Trout Biologist, Chattanooga Native Don Pfitzer Dies at 91

Don Pfitzer (1923 - 2015) Not many trout fishermen know his name nowadays. But Don Pfitzer was largely responsible for Southern trout fishing as we know it today. (Photo: Polly Watkins Dean)

We learned this week that Chattanooga native and well-known southern biologist, Don Pfitzer, has passed away. He was 91 years. Along with the late Price Wilkerson, Pfitzer did more for the development of tailwater trout fishing in the Appalachians than anyone. Chris Scalley, owner of a 'River Through Atlanta' guide service and friend of the family told us that Pfitzer was along the banks of the Jackson River with his son on November 26 when he passed with his boots on.

As a fisheries biologist with the Tennessee Game and Fish Commission in the early 1950s, Pfitzer conducted an ecological survey of the tailwaters below seven large TVA impoundments that has led to increasing popularity of trout fishing in the South. Asked his opinion of what to do with a tailwater on the Little Tennessee River, where warm-weather fish were fading away because of the cold water, he said, "Why don't we stock trout and see what happens." The stocked rainbows thrived with the abundance of insects and grew more than an inch a month in the Little Tennessee. By the end of a year, anglers were catching 18-inch rainbow trout.

Born and raised in Chattanooga, Pfitzer served as a bomber pilot/instructor with the U.S. Army Air Corps in World War II. Returning to civilian life he landed a job as a ranger naturalist with the Great Smoky Mountains National Park in the 1950s. He next worked as a fisheries biologist with the Tennessee Wildlife Resources Agency. In 1955 Pfitzer relocated to Atlanta to join the U.S. Fish and Wildlife Service, remaining with the agency until retiring in 1988 as the Assistant Regional Director for the southeastern states.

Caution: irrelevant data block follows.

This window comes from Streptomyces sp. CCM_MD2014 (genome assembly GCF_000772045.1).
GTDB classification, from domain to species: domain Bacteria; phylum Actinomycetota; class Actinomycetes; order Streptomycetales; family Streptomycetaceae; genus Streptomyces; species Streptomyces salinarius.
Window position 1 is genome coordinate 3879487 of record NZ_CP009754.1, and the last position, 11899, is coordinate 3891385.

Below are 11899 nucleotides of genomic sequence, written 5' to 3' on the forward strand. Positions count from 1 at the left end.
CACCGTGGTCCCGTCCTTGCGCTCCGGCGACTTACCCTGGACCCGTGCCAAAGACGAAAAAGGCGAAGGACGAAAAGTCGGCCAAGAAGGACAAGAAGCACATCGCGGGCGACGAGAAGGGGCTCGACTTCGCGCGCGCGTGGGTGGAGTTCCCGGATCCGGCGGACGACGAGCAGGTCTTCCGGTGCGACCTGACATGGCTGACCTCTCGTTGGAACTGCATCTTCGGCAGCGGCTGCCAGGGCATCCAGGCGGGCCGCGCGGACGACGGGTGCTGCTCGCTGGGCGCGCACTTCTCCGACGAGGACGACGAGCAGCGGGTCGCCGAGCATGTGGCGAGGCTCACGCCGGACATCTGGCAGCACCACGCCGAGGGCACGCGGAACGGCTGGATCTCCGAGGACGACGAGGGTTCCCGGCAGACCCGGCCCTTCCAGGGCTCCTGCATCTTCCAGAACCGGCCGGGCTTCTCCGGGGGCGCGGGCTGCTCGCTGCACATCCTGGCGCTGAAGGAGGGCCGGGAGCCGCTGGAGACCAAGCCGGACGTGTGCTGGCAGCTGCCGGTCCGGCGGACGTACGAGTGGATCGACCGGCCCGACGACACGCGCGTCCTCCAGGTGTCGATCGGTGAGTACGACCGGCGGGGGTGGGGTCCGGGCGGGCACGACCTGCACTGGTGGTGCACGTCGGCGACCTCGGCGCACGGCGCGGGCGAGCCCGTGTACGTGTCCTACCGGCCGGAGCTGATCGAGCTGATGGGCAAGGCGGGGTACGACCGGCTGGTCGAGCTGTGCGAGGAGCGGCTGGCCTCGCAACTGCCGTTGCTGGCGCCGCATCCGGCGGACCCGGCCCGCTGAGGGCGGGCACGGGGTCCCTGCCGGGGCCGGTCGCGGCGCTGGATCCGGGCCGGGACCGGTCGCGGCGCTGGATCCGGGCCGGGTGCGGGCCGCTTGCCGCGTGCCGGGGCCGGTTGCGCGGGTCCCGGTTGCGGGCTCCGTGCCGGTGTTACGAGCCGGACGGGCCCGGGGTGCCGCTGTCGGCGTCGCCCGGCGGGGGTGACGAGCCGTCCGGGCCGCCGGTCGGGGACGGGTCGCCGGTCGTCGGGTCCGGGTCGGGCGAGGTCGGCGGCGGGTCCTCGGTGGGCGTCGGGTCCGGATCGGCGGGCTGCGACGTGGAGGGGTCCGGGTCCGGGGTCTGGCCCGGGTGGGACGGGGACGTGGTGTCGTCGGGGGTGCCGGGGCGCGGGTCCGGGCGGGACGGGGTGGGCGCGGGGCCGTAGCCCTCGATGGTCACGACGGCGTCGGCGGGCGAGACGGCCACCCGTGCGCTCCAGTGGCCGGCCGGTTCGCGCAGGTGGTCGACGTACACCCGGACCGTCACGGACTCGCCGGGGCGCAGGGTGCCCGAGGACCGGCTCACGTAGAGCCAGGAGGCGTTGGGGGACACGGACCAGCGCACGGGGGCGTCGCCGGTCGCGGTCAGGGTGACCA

During his career Pfitzer produced 13 outdoor films, dozens of major slide presentations and was recognized as one of the preeminent authorities on tailwater trout fisheries in the South, as well as insect life in southeastern waters.

After retirement, Pfitzer wrote outdoor articles for a number of publications, authored guidebooks on Georgia hiking trails and Peach State scenic drives, while continuing to present nature programs and serving on the board of directors of the Chattahoochee River Cold Water Fisheries Foundation. He is a member and has served as president of the Georgia Outdoor Writers Association, the Southeastern Outdoor Press Association and the Outdoor Writers Association of America. In 1984 he received that latter groups prestigious Jade of Chiefs Award.

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